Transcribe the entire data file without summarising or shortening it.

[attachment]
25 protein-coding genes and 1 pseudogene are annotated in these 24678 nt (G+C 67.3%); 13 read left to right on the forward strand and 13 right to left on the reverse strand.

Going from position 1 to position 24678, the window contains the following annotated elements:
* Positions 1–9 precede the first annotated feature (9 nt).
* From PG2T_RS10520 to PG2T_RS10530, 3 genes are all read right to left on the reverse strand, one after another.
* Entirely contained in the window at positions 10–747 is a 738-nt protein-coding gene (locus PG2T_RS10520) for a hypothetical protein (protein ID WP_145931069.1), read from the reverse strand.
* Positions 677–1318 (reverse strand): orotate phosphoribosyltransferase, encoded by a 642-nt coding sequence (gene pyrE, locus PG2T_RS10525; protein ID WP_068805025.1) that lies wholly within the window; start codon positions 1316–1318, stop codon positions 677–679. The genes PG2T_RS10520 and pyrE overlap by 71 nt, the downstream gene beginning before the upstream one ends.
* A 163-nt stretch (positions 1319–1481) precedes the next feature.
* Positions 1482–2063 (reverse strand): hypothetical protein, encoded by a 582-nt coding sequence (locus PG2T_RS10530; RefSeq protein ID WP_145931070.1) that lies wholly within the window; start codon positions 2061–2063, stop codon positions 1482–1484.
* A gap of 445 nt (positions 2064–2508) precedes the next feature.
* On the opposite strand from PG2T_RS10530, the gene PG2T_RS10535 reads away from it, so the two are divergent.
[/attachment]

25 protein-coding genes and 1 pseudogene are annotated in these 24678 nt (G+C 67.3%); 13 read left to right on the forward strand and 13 right to left on the reverse strand.

Going from position 1 to position 24678, the window contains the following annotated elements:
* Positions 1–9 precede the first annotated feature (9 nt).
* From PG2T_RS10520 to PG2T_RS10530, 3 genes are all read right to left on the reverse strand, one after another.
* Entirely contained in the window at positions 10–747 is a 738-nt protein-coding gene (locus PG2T_RS10520) for a hypothetical protein (protein ID WP_145931069.1), read from the reverse strand.
* Positions 677–1318 (reverse strand): orotate phosphoribosyltransferase, encoded by a 642-nt coding sequence (gene pyrE, locus PG2T_RS10525; protein ID WP_068805025.1) that lies wholly within the window; start codon positions 1316–1318, stop codon positions 677–679. The genes PG2T_RS10520 and pyrE overlap by 71 nt, the downstream gene beginning before the upstream one ends.
* A 163-nt stretch (positions 1319–1481) precedes the next feature.
* Positions 1482–2063 (reverse strand): hypothetical protein, encoded by a 582-nt coding sequence (locus PG2T_RS10530; RefSeq protein ID WP_145931070.1) that lies wholly within the window; start codon positions 2061–2063, stop codon positions 1482–1484.
* A gap of 445 nt (positions 2064–2508) precedes the next feature.
* On the opposite strand from PG2T_RS10530, the gene PG2T_RS10535 reads away from it, so the two are divergent.